MARXIST INTERNET ARCHIVE



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`Colossal support'

The collectivization of the countryside halted the spontaneous tendency of small-scale merchant production to polarize society into rich and poor, into exploiters and exploited. The kulaks, the rural bourgeois, were repressed and eliminated as a social class. The development of a rural bourgeoisie in a country where 80 per cent of the population still lived in the countryside would have asphyxiated and killed Soviet socialism. The collectivization prevented that from happening.

Collectivization and a planned economy allowed the Soviet Union to survive the total, barbaric war waged against it by the German Nazis. During the first years of the war, wheat consumption was reduced by one half but, thanks to planning, the available quantities were equitably distributed. The regions occupied and ravaged by the Nazis represented 47 per cent of the area of cultivated land. The fascists destroyed 98,000 collective enterprises. But between 1942 and 1944, 12 million hectares of newly cultivated land were sown in the eastern part of the country.

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Ibid. , p. 83, 90.

Thanks to the superiority of the socialist system, agricultural production was able to reach the 1940 level by 1948.

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Ibid. , p. 85.

In a few years, a completely new system of organization of work, a complete upheaval of technique and a profound cultural revolution won the hearts of the peasants. Bettelheim  noted:

`(T)he overwhelming majority of peasants were very attached to the new system of exploitation. The proof came during the war, since in the regions occupied by the German troops, despite the efforts made by the Nazi authorities, the kolkhozian form of exploitation was maintained.'

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Ibid. , pp. 113--114.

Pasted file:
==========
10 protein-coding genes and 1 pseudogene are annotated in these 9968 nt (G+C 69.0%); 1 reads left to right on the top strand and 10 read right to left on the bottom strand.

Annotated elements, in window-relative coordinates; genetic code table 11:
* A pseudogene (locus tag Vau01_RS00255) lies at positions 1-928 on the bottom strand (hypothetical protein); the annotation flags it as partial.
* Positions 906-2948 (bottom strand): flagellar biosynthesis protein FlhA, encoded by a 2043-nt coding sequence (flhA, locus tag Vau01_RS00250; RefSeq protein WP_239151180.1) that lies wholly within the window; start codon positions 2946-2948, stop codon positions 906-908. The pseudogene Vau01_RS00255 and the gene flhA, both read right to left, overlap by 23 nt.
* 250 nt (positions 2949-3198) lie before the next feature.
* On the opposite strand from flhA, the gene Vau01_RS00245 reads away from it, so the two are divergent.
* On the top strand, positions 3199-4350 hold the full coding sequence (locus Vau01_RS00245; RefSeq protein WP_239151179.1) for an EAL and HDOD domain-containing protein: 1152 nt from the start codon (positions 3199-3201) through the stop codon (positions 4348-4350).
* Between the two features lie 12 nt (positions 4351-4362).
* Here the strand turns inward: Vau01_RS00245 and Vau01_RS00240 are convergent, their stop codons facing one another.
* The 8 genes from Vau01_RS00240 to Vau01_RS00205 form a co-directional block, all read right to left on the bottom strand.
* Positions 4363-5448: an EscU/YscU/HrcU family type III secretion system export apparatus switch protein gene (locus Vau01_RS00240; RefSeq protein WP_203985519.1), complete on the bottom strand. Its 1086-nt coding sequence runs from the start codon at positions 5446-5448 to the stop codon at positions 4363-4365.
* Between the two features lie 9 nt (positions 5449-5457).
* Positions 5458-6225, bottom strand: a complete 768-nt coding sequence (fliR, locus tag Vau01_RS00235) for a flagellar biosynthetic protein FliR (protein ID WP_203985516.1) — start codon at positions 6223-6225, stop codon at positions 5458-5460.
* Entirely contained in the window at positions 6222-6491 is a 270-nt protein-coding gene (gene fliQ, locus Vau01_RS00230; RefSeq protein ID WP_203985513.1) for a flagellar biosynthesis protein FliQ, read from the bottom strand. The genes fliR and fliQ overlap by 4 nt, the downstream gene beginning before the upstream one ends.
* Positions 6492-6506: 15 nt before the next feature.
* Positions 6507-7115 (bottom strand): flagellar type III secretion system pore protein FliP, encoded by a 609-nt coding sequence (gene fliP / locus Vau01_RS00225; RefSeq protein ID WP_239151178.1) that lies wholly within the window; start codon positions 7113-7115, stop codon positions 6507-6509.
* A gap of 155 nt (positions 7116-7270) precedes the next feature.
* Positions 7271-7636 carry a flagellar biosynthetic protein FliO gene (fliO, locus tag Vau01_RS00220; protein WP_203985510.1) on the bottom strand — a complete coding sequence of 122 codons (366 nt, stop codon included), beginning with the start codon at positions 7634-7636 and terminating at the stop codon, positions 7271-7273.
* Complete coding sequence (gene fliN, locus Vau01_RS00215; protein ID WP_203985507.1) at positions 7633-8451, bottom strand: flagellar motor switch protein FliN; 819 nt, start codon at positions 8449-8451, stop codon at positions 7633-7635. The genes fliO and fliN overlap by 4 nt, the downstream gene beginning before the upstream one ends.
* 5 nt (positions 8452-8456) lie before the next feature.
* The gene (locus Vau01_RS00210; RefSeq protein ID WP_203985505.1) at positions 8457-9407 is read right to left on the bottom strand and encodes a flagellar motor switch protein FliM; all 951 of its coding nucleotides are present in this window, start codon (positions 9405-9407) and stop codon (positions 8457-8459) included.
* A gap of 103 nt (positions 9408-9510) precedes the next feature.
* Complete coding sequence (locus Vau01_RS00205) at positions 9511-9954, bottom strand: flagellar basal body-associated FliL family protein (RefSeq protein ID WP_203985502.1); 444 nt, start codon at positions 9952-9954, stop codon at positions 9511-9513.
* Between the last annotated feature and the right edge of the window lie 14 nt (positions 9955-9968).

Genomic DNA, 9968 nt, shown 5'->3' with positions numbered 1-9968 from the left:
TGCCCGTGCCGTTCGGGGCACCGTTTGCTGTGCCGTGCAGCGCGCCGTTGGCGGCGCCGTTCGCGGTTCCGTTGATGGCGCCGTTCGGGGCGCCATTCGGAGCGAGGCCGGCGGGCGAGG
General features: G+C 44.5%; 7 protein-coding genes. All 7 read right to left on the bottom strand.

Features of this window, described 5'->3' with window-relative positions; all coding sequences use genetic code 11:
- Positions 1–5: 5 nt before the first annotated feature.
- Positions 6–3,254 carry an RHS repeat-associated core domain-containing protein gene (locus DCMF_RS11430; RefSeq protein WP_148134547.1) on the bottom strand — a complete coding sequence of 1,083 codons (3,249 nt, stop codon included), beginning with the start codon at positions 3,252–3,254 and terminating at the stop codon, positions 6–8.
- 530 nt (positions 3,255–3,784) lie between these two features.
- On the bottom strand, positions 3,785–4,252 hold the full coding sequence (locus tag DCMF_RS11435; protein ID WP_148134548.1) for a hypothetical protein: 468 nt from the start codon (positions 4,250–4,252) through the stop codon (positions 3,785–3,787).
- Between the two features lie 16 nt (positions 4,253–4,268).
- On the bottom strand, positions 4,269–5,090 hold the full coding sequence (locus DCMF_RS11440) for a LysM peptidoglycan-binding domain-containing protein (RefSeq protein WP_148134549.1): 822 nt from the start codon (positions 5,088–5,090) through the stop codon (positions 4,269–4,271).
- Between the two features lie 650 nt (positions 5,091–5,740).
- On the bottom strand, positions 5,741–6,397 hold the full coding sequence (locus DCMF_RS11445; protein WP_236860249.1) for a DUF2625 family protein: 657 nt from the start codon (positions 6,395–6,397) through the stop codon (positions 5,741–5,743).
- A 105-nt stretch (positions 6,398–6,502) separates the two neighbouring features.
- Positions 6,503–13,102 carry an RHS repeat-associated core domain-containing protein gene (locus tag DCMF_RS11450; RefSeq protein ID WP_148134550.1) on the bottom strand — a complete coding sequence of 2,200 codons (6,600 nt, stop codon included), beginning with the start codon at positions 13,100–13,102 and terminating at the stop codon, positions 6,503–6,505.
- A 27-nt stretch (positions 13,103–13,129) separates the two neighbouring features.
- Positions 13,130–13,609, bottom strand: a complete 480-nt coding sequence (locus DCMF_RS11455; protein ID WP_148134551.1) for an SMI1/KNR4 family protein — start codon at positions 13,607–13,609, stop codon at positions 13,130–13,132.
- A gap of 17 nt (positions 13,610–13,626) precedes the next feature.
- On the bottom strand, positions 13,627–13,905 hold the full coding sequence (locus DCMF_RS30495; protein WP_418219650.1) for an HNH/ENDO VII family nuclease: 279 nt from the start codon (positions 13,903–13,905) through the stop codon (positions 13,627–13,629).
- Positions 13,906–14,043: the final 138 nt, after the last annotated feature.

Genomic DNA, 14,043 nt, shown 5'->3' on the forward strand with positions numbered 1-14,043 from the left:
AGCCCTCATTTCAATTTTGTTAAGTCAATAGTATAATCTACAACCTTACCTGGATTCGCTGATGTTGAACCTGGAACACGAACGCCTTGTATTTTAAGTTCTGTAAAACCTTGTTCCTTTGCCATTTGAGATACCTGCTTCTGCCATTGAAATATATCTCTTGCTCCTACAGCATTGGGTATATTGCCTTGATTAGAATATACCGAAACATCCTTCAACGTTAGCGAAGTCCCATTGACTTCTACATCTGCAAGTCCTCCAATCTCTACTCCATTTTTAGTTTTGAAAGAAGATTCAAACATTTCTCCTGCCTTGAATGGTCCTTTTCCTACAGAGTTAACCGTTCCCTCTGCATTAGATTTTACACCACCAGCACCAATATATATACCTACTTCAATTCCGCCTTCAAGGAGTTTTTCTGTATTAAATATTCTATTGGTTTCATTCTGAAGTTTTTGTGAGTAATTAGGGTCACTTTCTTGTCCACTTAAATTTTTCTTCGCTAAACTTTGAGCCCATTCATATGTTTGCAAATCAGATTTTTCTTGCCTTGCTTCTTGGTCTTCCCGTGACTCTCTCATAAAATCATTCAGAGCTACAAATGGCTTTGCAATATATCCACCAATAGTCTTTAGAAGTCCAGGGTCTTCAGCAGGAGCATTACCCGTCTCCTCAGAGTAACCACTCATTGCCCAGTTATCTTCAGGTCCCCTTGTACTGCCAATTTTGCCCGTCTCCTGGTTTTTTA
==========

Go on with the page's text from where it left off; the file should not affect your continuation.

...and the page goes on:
This opinion by someone who favored the Communist system can be completed with the testimony of Alexander Zinoviev,  an opponent of Stalin. As a child, Zinoviev  was a witness to the collectivization.

`When I returned to the village, even much later, I often asked my mother and other kolkhozians if they would have accepted an individual farm if they were offered the possibility. They all refused categorically.'

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Zinoviev,  op. cit. , p. 53.

`(The village school) had only seven grades, but acted as the bridge to the region's technical schools, which trained the veterinarians, agronomists, mechanics, tractor drivers, accountants and other specialists needed for the new `agriculture'. In Chukhloma, there was a secondary school with ten grades that offered better perspectives to its finishing students. All these institutions and professions were the result of an unprecedented cultural revolution. The collectivization directly contributed to this upheaval. Besides these more or less trained specialists, the villages hosted technicians from the cities; these technicians had a secondary or higher education. The structure of the rural population became closer to that of urban society .... I was a witness to this evolution during my childhood .... This extremely rapid change of rural society gave the new system huge support from the masses of the population. All this despite the horrors of the collectivization and the industrialization.'

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Ibid. , p. 56.

The extraordinary achievements of the Soviet régime ensured it `a colossal support' from the workers and `a disgust of the horrors' from the exploiting classes: Zinoviev  constantly wavers between these two positions. Student after the war, Zinoviev recalls a discussion that he had with another anti-Communist student:

`If there had been no collectivization and no industrialization, could we have won the war against the Germans?

`No.

`Without the Stalinist hardships, could we have have kept the country in an orderly state?

`No.

`If we had not built up industry and armaments, could we have preserved the security and independence of our State?

`No.

`So, what do you propose?

`Nothing.'

.

Ibid. , p. 236.



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Fri Aug 25 09:03:42 PDT 1995